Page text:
Google, whose company policy is an 18 month retention of such data, defended this practice as a necessity for constant improvement of search results.
The group of data protection commissioners that comprise the Article 29 Working found that computer Web addresses and cookie monitoring are personal information that search services should do more to protect.
“It is the opinion of the Working Party that search engines in their role as collectors of user data have so far insufficiently explained the nature and purpose of their operations to the users of their services,” the report states.
“The Working Party does not see a basis for a retention period beyond 6 months,” the study concludes.
Peter Fleischer, Google’s global privacy counsel, in a blog posted on Monday defended his company’s stance on data collection.
“We believe that data retention requirements have to take into account the need to provide quality products and services for users, like accurate search results, as well as system security and integrity concerns,” Fleischer wrote.
The Working Party also went as far as to claim that IP information should be viewed as personal information, a point Fleischer took issue with, “The Working Party’s findings also stated that IP addresses should be treated as personal information, with the full weight of data protection laws. Based on our own analysis, we believe that whether or not an IP address is personal data depends on how the data is being used.”
What does the report mean?
Not much right now in terms of law or litigation, but it does show that governments around the world are taking note of the potential privacy issues that have surfaced with the growth of the Internet as a marketing platform.
The issue has trickled into the U.S. as well, and where there is smoke, eventually there will be fire.
The one thing that I note of significant interest in the Working Party’s report is their call for a “six month limit” to data retention, and not an outright ban on behavioral targeting. It is this factor that really makes my end user side turn to my internet marketing side and ask, “Why does Google need to hold on to what I have been doing for 18 months?”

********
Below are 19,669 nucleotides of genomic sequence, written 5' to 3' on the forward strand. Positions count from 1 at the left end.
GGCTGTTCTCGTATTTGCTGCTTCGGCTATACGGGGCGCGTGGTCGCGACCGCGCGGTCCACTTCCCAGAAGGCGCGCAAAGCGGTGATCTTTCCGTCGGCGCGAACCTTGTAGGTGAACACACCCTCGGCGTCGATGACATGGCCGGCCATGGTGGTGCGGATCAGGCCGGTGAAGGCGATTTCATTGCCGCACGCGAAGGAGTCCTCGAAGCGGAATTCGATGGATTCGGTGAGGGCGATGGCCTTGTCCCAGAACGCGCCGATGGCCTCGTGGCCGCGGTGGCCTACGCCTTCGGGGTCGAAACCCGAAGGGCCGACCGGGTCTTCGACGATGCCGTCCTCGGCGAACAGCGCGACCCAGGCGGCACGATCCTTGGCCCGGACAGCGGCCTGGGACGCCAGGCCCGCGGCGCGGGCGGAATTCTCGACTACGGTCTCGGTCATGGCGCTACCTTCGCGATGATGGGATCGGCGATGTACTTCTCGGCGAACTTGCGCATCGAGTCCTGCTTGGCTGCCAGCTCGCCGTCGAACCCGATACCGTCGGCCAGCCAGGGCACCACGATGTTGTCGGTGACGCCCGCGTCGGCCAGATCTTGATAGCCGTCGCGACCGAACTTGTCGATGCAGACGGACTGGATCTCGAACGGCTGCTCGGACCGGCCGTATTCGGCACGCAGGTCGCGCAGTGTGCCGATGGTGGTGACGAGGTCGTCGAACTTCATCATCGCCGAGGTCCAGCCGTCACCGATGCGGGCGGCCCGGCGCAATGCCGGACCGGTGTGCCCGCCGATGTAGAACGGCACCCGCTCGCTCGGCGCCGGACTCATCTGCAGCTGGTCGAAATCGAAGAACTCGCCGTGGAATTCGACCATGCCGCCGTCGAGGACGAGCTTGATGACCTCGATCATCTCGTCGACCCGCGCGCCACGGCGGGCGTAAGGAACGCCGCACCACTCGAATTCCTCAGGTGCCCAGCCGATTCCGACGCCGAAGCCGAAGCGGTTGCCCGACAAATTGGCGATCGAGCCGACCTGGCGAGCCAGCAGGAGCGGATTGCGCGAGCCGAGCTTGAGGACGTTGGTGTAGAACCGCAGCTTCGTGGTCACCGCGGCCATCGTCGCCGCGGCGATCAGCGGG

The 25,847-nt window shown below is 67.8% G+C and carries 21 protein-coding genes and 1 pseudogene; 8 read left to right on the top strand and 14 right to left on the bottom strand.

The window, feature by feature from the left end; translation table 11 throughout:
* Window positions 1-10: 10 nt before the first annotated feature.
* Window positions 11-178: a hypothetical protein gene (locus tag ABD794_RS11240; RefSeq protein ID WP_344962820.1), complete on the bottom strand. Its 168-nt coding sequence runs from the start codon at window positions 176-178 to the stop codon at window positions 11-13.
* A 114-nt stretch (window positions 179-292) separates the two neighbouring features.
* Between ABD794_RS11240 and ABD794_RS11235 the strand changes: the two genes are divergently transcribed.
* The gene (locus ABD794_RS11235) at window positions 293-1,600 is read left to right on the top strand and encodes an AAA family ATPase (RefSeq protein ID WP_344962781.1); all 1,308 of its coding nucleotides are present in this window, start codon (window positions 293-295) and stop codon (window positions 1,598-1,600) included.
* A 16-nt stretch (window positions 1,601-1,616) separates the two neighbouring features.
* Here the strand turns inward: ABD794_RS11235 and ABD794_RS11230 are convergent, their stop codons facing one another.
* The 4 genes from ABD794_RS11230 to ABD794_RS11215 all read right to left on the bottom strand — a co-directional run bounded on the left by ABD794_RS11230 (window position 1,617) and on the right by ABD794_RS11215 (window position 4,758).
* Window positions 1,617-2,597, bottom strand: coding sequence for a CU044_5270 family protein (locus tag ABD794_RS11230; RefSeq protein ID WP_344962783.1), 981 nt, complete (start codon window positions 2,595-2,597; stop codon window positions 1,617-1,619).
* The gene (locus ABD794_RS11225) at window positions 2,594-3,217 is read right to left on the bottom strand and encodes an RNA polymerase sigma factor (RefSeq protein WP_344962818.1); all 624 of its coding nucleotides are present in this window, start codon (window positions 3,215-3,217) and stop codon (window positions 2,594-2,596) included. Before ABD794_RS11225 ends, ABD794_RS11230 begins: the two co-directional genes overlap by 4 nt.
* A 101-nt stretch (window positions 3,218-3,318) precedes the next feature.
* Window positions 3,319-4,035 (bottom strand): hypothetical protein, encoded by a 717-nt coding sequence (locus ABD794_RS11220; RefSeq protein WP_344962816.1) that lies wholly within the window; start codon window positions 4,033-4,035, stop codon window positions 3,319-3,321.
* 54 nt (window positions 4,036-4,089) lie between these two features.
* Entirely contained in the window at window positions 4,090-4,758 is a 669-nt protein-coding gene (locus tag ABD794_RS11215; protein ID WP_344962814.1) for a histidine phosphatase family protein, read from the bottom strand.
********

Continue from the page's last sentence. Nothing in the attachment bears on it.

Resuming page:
The internet marketing side has no answer.
As someone who exploits the Internet for its marketing benefit I bathe in all of the data available to me, and float along a stream of instant information that has created the most targeted, low cost marketing platform known to man.
But at what cost?
In discussing behavioral targeting on WebProNews.com, Jack Jia made this point:
“In this age of identity theft and mounting concerns over privacy in general, a practice that proactively profiles a user, perhaps over the scope of many websites and over a period of several months, will sound alarms even among the least conservative of us. And while BT advocates will defend their practice of storing only anonymous data — which is the proper thing to do — knowing that your likes, dislikes, shopping history, and viewing tendencies are being tracked and possibly shared or sold to advertisers is disconcerting at the least.”
Google needs to balance its desire to deliver a superior product, to both consumers and advertisers, with its desire to retain brand advocates. Even with a dominant share of the search market it is not certain Google could survive becoming the realization of Orwell’s Big Brother.